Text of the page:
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Netizens urged to pressure Aquino, House on FOI bill

Senator Miriam Defensor-Santiago. INQUIRER FILE PHOTO

MANILA, Philippines—Sen. Miriam Defensor-Santiago on Wednesday called on netizens to exert “sufficient, educated public pressure” on President Aquino and the House of Representatives to fast-track the freedom of information (FOI) bill.

Santiago expressed disappointment over President Aquino’s decision not to certify as urgent the FOI bill, adding that the measure’s chances of being passed by the House of Representatives—dominated by the President’s allies—was already slim.

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“I hope the netizens can exert sufficient educated public pressure on all these entities to shake a leg and pass the FOI bill because this has been passed in several other countries,” she said.

Santiago said she felt bad about the President’s decision “because I worked very hard with Sen. Grace Poe and some of my major amendments have been adopted, notably my amendment that the total income, taxable or not, of high government officials like senators and congressmen should be available on the Internet.”

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Poe, chair of the Senate committee on public information and sponsor of the FOI bill, said there was no reason for House members to oppose the measure if they believed their office could be scrutinized by the public.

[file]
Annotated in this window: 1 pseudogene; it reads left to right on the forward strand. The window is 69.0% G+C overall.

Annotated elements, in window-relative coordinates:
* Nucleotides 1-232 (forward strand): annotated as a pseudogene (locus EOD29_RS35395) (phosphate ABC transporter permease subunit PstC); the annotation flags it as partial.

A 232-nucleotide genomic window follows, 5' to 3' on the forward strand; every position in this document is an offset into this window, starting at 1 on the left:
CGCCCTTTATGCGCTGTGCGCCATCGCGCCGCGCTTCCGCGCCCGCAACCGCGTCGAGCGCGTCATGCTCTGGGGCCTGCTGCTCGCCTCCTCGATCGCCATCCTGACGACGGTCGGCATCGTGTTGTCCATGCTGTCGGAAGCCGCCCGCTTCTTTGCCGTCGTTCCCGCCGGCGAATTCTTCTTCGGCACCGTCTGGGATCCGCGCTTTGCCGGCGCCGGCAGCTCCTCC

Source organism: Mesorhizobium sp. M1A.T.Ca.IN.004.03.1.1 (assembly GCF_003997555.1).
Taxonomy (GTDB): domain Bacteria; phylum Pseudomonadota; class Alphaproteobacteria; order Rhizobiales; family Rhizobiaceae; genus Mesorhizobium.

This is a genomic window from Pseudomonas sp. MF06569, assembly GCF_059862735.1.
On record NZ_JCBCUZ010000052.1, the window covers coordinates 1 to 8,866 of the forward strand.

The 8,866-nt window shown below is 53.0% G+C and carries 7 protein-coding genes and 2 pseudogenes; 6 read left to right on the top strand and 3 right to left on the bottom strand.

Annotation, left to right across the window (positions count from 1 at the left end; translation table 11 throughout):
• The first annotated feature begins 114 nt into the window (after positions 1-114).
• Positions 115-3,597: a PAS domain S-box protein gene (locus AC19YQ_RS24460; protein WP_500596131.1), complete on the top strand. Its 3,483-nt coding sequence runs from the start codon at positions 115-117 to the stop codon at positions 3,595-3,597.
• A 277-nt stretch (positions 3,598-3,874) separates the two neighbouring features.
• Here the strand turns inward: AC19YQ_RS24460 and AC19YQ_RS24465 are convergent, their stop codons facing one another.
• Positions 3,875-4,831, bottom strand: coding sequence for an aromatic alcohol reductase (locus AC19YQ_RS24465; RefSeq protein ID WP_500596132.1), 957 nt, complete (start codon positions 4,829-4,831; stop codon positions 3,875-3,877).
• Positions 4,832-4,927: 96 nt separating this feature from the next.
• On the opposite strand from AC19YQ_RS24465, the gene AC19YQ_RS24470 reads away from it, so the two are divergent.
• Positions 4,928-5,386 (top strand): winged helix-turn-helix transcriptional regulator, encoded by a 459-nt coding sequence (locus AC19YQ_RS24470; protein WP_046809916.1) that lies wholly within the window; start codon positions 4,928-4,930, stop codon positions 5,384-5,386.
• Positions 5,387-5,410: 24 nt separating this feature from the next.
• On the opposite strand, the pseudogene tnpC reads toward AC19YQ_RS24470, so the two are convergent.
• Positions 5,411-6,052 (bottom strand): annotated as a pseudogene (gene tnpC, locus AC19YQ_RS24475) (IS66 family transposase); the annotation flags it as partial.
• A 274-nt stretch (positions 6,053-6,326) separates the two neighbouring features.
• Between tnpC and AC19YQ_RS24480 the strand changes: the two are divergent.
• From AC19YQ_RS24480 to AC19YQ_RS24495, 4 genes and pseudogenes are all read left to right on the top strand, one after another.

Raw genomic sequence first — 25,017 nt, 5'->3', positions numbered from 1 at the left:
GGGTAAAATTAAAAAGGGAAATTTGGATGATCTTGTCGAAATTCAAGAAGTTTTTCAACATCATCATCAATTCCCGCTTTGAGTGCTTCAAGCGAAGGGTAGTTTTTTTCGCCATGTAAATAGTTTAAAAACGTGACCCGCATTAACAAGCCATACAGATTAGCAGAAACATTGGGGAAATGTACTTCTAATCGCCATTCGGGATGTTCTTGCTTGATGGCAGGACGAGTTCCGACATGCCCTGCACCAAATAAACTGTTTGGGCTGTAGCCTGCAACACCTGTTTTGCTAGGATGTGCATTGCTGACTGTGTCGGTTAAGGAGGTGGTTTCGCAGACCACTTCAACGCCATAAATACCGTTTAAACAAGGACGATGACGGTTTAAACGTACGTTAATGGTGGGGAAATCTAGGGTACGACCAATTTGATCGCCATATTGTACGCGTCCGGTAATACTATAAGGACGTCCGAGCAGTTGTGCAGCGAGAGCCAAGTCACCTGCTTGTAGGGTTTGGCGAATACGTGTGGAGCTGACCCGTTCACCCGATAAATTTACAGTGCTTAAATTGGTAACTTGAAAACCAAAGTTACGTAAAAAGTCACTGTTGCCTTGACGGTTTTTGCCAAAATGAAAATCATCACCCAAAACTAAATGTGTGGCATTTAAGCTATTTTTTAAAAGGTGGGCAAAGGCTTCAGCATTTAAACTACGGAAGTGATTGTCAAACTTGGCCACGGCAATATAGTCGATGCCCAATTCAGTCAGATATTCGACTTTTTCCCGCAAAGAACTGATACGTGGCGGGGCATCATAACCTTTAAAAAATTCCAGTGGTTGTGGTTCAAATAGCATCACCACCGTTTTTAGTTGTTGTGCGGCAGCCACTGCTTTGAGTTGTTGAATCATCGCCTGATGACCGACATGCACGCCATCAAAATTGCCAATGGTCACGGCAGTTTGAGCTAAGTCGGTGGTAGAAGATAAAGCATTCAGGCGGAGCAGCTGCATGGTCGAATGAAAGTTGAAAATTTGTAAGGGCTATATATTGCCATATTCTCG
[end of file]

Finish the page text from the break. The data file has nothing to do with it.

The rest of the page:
“The certification of a bill is a presidential prerogative. I believe though that with or without it, the FOI bill is one piece of important legislation whose time has come,” Poe told the Inquirer.

A Cebu-based press council, meanwhile, described as “double talk” Malacañang’s claim that the President didn’t renege on his campaign promise to work for the passage of the FOI bill.

“To say that he already fulfilled the commitment ‘in actual government service and he is one with the people in support of the bill’ can only be seen as double talk,” said Pachico Seares, executive director of the Cebu Citizens-Press Council (CCPC).

“We hope the President will be candid on the issue of transparency that the FOI bill seeks to promote,” he added.

Seares issued the statement the day after Communications Secretary Herminio Coloma told reporters that President Aquino didn’t renege on his campaign promise to push for the passage of the FOI bill since “the commitment has already been fulfilled in actual government service” even in the absence of an FOI law.

Seares recalled that the President had used his clout to have the House impeach then chief justice Renato Corona and pass the reproductive health bill.

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Yet, Aquino would not lift a finger to have the FOI bill passed, the CCPC official added.

The 15-member CCPC is a nonprofit organization, which aims to defend press freedom, promote media professionalism and help shape public opinion.

It gathers top editors of Cebu’s five newspapers, the Kapisanan ng mga Brodkaster sa Pilipinas, and private sector representatives of business, the academe, law and the church.—With a report from Connie E. Fernandez

TOPICS: FOI bill, freedom of information, Internet, netizens
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